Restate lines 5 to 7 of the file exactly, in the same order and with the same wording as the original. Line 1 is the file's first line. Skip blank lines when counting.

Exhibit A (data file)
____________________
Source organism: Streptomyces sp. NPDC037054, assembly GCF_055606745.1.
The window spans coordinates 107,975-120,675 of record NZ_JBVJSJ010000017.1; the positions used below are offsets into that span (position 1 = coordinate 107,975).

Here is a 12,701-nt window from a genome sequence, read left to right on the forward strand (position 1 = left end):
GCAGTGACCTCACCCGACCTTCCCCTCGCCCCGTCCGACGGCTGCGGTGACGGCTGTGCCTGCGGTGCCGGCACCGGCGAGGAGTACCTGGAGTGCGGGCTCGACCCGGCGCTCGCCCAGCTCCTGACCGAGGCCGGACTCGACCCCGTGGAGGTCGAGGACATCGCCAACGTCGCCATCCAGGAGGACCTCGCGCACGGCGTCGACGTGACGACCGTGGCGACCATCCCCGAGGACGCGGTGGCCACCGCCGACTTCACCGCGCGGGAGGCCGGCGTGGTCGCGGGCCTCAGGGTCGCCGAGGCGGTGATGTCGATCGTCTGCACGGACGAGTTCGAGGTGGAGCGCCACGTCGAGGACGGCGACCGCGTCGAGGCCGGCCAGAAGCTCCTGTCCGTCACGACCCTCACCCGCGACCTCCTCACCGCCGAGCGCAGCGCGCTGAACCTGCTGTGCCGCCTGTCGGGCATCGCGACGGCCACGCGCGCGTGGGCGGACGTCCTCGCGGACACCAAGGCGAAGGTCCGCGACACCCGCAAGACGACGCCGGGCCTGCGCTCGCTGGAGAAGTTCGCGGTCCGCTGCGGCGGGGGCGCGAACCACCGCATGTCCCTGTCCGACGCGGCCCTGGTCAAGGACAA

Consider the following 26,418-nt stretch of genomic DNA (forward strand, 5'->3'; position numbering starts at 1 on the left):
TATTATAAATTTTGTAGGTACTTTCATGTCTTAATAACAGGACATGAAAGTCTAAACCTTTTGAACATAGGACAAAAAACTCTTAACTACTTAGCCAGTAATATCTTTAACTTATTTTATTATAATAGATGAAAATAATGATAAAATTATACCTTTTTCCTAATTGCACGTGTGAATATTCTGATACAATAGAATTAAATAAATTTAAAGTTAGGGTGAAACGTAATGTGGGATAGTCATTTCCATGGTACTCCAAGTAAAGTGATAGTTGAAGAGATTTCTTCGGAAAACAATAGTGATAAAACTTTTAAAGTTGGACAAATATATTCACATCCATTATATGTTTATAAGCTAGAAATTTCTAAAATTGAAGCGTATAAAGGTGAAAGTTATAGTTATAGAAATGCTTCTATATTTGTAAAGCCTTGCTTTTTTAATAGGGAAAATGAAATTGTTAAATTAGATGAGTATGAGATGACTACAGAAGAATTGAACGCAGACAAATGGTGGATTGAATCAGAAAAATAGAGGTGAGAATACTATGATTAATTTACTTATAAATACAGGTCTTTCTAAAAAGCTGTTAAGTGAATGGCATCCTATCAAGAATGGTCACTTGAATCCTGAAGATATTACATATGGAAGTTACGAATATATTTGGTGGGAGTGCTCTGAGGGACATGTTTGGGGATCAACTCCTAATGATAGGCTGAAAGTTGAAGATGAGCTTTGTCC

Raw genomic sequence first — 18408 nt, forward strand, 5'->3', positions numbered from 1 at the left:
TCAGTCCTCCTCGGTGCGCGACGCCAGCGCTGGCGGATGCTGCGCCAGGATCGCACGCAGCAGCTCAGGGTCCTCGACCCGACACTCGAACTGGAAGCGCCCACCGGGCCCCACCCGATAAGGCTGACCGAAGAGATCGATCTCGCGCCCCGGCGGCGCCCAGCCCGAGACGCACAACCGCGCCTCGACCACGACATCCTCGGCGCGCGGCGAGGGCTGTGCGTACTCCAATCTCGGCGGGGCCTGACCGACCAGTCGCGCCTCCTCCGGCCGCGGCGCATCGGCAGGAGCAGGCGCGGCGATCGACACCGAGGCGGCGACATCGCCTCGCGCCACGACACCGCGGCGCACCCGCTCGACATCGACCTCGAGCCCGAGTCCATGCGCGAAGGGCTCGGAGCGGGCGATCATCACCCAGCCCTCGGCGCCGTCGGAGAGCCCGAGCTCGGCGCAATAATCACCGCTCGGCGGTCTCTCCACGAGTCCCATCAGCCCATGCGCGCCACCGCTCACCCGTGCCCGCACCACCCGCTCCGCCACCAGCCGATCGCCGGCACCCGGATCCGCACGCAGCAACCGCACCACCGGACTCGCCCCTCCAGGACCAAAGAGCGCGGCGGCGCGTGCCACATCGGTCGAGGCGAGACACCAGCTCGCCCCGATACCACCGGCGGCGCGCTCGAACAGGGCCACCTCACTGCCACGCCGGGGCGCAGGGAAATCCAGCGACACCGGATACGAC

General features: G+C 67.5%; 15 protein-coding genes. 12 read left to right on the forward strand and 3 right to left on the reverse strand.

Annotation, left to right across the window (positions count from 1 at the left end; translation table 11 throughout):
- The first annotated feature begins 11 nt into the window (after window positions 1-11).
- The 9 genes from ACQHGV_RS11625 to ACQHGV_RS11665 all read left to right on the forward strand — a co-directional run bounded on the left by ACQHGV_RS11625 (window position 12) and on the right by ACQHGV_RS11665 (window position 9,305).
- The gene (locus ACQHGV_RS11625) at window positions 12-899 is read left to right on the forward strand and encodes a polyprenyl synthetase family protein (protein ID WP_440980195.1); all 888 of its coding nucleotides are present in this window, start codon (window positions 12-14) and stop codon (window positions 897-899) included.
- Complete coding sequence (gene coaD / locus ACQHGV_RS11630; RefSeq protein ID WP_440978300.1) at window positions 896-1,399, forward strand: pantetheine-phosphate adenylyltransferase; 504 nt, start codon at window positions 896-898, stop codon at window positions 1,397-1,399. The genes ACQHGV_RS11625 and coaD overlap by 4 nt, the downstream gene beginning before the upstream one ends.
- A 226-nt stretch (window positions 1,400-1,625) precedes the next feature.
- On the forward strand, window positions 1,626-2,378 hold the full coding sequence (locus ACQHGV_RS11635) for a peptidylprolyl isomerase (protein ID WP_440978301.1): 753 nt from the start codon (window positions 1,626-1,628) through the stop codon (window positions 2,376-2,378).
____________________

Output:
Consider the following 26,418-nt stretch of genomic DNA (forward strand, 5'->3'; position numbering starts at 1 on the left):
TATTATAAATTTTGTAGGTACTTTCATGTCTTAATAACAGGACATGAAAGTCTAAACCTTTTGAACATAGGACAAAAAACTCTTAACTACTTAGCCAGTAATATCTTTAACTTATTTTATTATAATAGATGAAAATAATGATAAAATTATACCTTTTTCCTAATTGCACGTGTGAATATTCTGATACAATAGAATTAAATAAATTTAAAGTTAGGGTGAAACGTAATGTGGGATAGTCATTTCCATGGTACTCCAAGTAAAGTGATAGTTGAAGAGATTTCTTCGGAAAACAATAGTGATAAAACTTTTAAAGTTGGACAAATATATTCACATCCATTATATGTTTATAAGCTAGAAATTTCTAAAATTGAAGCGTATAAAGGTGAAAGTTATAGTTATAGAAATGCTTCTATATTTGTAAAGCCTTGCTTTTTTAATAGGGAAAATGAAATTGTTAAATTAGATGAGTATGAGATGACTACAGAAGAATTGAACGCAGACAAATGGTGGATTGAATCAGAAAAATAGAGGTGAGAATACTATGATTAATTTACTTATAAATACAGGTCTTTCTAAAAAGCTGTTAAGTGAATGGCATCCTATCAAGAATGGTCACTTGAATCCTGAAGATATTACATATGGAAGTTACGAATATATTTGGTGGGAGTGCTCTGAGGGACATGTTTGGGGATCAACTCCTAATGATAGGCTGAAAGTTGAAGATGAGCTTTGTCC

Raw genomic sequence first — 18408 nt, forward strand, 5'->3', positions numbered from 1 at the left: